Sure, if you like what you've experienced of physics so far. There are a lot of calculations though and you have to be confident with algebraic manipulation from GCSE. If you don't like doing these calculations in maths now just think about whether you'd enjoy physics with a lot more calculations. In any case you can try it out at the start of the year and see how it goes before making a final decision. People who do A-level maths/further maths tend to do much better in A-level physics than people who don't, but this is likely correlation rather than causation. People who are good at the calculations required in A-level physics tend to choose maths as well.
(Original post by Kyx)
im doing a physics degree in September without a-level maths. I already know quite a lot about the degree, and what is involved. you don't need maths to do physics: Einstein was rubbish at maths!For the first year of a physics degree you need to be very good at A-level maths and further maths. You should also know how to use basic mathematical notation. In addition you'll extend this to include some multivariate calculus, differential equations, matrix algebra, Taylor series etc., covered from an applied mathematical viewpoint. You won't need to learn any pure maths though.(Original post by B_9710)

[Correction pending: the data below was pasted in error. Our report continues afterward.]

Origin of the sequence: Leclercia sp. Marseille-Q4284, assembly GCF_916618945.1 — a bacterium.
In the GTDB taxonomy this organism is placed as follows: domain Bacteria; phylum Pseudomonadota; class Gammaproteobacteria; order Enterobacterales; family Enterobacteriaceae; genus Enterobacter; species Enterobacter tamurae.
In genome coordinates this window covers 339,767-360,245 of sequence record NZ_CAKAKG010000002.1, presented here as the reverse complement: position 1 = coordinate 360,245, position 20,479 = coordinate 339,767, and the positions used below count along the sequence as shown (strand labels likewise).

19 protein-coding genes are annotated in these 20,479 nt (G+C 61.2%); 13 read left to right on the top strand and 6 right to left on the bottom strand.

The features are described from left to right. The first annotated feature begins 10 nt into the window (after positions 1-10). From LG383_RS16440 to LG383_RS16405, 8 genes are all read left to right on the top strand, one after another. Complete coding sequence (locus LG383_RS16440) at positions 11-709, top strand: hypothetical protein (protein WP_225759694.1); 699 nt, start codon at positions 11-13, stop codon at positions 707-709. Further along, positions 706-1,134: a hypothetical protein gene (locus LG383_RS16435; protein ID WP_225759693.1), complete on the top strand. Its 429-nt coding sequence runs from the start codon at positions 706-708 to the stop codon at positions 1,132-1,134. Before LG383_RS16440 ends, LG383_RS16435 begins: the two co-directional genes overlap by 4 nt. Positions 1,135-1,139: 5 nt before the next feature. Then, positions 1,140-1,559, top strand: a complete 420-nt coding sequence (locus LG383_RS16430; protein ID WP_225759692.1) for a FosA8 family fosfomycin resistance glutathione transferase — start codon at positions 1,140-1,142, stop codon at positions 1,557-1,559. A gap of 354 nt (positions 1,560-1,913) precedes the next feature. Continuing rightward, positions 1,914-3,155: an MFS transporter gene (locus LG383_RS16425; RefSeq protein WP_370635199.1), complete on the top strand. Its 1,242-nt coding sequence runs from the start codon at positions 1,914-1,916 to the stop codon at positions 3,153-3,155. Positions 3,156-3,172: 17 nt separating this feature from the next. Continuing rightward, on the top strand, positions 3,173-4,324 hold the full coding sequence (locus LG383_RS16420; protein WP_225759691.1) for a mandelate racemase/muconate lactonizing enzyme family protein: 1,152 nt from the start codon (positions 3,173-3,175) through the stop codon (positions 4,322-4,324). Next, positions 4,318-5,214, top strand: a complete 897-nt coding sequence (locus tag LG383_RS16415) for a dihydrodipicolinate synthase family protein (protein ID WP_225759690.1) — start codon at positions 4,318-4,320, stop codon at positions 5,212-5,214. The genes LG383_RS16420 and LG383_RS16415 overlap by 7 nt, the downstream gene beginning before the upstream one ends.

I've just read that he excelled at mathematics. Don't think that physics degree will only require up to A level standard. A level standard is nothing. A level further maths is not a high standard when you're talking about a physics degree. You have to remember that physics is very mathematical and is nothing like at school.
I don't know any of this from personal experience, just what I've heard.
For later years you'll obviously need to learn more advanced maths, possibly including some pure maths. What you need depends on what specifically you're studying in physics. I know some late topics need group theory for example.
But we haven't even met!